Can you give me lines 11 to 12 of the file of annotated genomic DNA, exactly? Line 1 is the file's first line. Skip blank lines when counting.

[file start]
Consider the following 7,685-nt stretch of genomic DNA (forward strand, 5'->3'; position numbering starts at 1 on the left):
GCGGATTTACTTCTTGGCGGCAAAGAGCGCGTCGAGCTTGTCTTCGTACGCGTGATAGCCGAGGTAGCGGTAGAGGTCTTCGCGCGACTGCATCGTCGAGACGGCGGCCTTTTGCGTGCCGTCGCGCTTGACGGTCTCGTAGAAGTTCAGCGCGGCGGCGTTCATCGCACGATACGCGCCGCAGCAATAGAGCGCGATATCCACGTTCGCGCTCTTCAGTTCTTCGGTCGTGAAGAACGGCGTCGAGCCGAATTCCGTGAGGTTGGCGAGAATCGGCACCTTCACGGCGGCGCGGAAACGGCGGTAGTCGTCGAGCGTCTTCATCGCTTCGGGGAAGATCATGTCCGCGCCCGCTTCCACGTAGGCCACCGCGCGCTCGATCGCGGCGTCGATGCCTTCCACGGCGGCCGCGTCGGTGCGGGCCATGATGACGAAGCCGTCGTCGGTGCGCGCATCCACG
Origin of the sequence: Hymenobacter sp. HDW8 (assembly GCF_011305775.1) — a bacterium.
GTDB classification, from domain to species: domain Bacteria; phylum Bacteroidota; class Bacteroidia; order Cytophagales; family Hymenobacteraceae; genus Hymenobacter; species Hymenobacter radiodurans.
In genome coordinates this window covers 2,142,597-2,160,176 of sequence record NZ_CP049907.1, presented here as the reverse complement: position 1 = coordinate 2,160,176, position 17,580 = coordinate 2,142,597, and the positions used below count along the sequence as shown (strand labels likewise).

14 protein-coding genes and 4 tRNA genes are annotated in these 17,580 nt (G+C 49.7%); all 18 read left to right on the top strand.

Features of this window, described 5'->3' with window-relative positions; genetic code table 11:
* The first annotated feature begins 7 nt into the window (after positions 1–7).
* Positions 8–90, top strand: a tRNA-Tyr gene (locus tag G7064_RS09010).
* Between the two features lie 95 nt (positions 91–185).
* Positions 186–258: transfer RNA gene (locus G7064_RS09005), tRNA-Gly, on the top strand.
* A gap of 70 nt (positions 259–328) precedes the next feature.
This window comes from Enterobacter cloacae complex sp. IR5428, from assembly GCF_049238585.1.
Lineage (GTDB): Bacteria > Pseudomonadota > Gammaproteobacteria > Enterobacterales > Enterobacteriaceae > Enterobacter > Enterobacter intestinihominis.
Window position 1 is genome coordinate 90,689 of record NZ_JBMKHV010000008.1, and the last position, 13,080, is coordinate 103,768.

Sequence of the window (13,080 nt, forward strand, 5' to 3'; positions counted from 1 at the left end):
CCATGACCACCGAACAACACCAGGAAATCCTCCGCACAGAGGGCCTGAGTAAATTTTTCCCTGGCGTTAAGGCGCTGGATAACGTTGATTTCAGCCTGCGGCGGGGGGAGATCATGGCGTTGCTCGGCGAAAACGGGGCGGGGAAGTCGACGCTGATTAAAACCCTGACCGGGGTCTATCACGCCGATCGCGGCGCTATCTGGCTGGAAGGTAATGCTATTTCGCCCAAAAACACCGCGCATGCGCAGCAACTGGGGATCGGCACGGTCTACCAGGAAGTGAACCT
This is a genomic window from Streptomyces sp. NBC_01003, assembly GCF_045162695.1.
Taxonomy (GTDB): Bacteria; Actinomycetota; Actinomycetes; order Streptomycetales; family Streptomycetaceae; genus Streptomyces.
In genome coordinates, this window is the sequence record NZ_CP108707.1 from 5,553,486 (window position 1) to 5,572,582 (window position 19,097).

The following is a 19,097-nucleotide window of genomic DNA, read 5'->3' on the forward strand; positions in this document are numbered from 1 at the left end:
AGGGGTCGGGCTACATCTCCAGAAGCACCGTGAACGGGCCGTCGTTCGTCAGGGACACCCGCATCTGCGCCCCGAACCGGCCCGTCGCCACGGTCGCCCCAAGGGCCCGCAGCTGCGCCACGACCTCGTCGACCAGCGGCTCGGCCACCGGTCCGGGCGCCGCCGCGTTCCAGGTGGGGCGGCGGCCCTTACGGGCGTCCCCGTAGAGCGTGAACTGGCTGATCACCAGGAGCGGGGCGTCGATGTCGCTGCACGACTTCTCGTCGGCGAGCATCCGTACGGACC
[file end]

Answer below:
* Positions 186–258: transfer RNA gene (locus G7064_RS09005), tRNA-Gly, on the top strand.
* A gap of 70 nt (positions 259–328) precedes the next feature.